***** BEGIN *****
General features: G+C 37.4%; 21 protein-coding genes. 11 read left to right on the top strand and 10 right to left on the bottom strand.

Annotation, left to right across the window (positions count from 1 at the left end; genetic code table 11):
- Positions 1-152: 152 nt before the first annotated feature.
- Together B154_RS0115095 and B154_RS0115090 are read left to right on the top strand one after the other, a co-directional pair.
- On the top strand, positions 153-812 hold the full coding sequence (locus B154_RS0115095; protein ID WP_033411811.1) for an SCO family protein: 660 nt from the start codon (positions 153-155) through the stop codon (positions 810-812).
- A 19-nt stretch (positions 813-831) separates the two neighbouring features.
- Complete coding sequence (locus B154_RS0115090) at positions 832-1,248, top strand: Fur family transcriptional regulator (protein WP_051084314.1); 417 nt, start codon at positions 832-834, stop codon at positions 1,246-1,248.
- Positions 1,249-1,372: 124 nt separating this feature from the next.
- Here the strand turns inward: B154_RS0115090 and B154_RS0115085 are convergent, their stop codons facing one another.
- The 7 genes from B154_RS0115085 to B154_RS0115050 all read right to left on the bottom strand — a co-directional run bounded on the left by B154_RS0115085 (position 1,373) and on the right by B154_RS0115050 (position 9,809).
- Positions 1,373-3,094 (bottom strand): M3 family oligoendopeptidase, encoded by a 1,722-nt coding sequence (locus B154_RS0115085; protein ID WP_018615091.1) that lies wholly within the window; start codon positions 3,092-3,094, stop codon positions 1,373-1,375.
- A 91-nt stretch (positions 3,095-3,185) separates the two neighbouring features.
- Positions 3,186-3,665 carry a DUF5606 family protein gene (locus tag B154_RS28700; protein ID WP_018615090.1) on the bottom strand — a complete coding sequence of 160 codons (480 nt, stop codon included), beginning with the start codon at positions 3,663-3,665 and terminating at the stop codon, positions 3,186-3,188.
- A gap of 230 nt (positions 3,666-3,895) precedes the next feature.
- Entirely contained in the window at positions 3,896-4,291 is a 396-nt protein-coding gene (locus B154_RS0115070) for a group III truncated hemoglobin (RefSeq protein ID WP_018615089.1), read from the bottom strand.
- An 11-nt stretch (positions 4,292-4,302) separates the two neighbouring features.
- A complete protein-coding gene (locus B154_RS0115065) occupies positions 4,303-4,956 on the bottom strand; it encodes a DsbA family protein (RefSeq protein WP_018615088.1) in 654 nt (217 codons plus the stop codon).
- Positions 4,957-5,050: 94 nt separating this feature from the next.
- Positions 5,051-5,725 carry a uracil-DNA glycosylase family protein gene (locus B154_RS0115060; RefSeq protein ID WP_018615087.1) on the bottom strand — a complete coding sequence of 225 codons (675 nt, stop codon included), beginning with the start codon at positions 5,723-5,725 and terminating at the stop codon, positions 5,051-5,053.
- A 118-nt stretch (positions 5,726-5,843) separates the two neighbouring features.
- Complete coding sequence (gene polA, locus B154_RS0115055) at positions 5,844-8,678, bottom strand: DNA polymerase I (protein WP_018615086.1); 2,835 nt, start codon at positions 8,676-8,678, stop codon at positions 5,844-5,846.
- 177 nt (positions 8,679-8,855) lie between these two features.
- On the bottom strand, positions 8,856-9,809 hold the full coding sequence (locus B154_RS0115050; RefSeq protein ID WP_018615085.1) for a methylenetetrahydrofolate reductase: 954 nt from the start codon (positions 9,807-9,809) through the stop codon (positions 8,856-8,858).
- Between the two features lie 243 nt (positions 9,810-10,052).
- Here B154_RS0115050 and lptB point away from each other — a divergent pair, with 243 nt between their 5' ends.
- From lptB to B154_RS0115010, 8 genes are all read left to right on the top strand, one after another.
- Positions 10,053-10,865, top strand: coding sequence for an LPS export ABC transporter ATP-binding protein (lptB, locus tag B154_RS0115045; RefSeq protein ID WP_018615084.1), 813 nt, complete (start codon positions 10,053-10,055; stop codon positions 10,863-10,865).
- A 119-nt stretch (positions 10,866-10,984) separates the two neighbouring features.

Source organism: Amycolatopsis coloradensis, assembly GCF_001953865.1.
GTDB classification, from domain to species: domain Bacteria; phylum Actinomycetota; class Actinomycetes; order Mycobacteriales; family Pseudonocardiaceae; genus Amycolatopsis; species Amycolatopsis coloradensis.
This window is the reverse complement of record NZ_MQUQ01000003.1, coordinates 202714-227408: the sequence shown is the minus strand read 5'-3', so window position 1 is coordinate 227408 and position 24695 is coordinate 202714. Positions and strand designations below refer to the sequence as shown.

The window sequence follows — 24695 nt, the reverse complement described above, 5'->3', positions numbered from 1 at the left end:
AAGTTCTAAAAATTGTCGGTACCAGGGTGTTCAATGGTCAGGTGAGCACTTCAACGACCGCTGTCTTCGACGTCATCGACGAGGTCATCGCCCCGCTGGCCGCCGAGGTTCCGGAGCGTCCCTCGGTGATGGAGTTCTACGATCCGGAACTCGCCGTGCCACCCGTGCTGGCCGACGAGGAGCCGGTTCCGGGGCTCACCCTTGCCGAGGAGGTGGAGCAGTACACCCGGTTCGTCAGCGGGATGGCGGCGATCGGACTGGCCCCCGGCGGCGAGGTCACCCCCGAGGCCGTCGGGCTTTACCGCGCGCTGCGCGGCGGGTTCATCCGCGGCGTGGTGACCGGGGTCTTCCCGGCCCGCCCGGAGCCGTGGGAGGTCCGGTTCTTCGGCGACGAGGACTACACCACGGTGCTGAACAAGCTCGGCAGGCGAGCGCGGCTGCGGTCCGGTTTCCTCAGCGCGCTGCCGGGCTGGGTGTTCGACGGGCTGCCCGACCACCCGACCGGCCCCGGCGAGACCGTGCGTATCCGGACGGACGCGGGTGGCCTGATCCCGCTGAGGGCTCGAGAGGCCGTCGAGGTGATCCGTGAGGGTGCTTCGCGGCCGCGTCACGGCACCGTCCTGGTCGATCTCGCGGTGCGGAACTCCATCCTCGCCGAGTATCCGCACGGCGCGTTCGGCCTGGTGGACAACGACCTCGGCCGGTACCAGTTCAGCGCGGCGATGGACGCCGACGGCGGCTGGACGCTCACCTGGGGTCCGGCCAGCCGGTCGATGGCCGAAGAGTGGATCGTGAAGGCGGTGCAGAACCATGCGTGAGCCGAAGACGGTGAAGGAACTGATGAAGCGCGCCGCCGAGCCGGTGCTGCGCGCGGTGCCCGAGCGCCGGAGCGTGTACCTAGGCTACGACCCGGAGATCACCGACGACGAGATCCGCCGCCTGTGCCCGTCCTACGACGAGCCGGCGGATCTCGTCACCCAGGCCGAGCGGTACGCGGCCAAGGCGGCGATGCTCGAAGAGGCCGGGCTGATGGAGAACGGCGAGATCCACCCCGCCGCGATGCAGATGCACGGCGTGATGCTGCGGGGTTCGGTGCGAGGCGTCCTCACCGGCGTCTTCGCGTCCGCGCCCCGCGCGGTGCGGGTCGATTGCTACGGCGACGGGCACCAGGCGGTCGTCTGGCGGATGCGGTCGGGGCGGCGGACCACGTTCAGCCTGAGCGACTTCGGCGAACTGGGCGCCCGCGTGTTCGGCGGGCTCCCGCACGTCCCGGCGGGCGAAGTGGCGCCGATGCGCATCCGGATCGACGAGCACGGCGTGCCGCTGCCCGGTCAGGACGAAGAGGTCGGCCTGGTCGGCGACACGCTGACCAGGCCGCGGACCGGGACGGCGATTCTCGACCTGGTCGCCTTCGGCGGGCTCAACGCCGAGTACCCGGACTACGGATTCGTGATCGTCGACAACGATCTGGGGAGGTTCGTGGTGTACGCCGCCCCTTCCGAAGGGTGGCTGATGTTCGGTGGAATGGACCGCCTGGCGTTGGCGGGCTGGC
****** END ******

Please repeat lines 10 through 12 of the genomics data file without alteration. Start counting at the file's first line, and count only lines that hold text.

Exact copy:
- The 7 genes from B154_RS0115085 to B154_RS0115050 all read right to left on the bottom strand — a co-directional run bounded on the left by B154_RS0115085 (position 1,373) and on the right by B154_RS0115050 (position 9,809).
- Positions 1,373-3,094 (bottom strand): M3 family oligoendopeptidase, encoded by a 1,722-nt coding sequence (locus B154_RS0115085; protein ID WP_018615091.1) that lies wholly within the window; start codon positions 3,092-3,094, stop codon positions 1,373-1,375.
- A 91-nt stretch (positions 3,095-3,185) separates the two neighbouring features.